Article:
Odours may trigger long-term memories: Study
Washington D.C. [USA], Dec. 26 : Ever wondered as to why some smells make you nostalgic about the old days?
A team of researchers has recently revealed that brain plays a major role between odours and nostalgia by logging scents in the part of brain, which is responsible for retaining long-term memories.
The current study shows that the piriform cortex, a part of the olfactory brain, is involved in the process of saving those memories; the mechanism, however, only works in interaction with other brain areas.
Artificial sensation through stimulation – synaptic plasticity – is responsible for the retaining memories in the brain.
They explained that a memory is created, when communication between neurons is altered by means of a process called synaptic plasticity.
Ruhr-University Bochum neuroscientists Dr Christina Strauch and Prof Dr Denise Manahan-Vaughan conducted the research on brain area is responsible for storing odours as long-term memories.
“It is known that the piriform cortex is able to temporarily store olfactory memories. We wanted to know, if that applies to long-term memories as well,” said Christina Strauch.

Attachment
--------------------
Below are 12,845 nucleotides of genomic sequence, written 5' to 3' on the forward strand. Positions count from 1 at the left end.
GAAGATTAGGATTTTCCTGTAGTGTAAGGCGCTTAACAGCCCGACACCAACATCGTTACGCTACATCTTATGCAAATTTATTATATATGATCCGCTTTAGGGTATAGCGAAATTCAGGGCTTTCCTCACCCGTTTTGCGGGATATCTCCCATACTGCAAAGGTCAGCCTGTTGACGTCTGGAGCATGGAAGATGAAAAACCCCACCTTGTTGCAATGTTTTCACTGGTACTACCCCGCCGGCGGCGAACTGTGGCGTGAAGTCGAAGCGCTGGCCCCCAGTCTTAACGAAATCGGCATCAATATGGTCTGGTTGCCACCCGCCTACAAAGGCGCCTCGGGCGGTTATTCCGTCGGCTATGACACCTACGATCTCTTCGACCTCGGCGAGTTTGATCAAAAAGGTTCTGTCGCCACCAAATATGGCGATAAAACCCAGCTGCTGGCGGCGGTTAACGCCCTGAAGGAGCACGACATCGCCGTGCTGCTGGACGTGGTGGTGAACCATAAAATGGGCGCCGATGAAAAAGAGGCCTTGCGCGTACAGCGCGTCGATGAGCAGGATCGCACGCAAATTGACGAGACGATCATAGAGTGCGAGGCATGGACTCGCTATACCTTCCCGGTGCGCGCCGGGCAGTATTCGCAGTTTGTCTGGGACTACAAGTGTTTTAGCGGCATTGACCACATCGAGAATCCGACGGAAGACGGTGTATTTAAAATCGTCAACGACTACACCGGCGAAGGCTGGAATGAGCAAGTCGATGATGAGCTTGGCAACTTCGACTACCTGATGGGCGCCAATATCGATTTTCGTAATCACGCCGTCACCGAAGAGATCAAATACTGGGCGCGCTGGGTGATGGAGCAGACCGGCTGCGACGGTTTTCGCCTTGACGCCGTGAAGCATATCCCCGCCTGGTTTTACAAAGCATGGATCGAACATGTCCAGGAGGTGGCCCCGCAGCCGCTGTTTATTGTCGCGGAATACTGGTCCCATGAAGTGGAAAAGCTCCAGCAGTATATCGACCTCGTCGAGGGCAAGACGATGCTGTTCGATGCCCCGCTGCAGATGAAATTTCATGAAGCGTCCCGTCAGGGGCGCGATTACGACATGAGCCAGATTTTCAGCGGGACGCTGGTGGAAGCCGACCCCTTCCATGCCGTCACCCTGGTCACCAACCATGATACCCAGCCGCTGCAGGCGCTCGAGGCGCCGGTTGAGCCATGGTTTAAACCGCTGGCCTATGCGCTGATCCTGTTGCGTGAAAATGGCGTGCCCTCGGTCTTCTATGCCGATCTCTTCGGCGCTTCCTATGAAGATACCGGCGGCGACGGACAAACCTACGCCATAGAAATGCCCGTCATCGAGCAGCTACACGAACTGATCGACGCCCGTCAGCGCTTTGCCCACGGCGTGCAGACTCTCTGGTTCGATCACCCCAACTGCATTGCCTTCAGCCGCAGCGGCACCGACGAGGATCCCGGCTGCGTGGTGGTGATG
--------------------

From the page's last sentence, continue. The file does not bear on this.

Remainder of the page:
The team conducted a study on rats to examine whether the piriform cortex is capable of expressing synaptic plasticity and if the change lasts for more than four hours then it indicates that its a long-term memory.
The scientists used electrical impulses in the brain to emulate processes that trigger the encoding of an olfactory sensation as a memory.
They then stimulated a higher brain area called the orbitofrontal cortex, which is responsible for the discrimination of sensory experiences.
This time the stimulation of the brain area generated the desired change in the piriform cortex.
“Our study shows that the piriform cortex is indeed able to serve as an archive for long-term memories. But it needs instruction from the orbitofrontal cortex – a higher brain area – indicating that an event is to be stored as a long-term memory,” Strauch stated.
The findings are published in the journal Cerebral Cortex.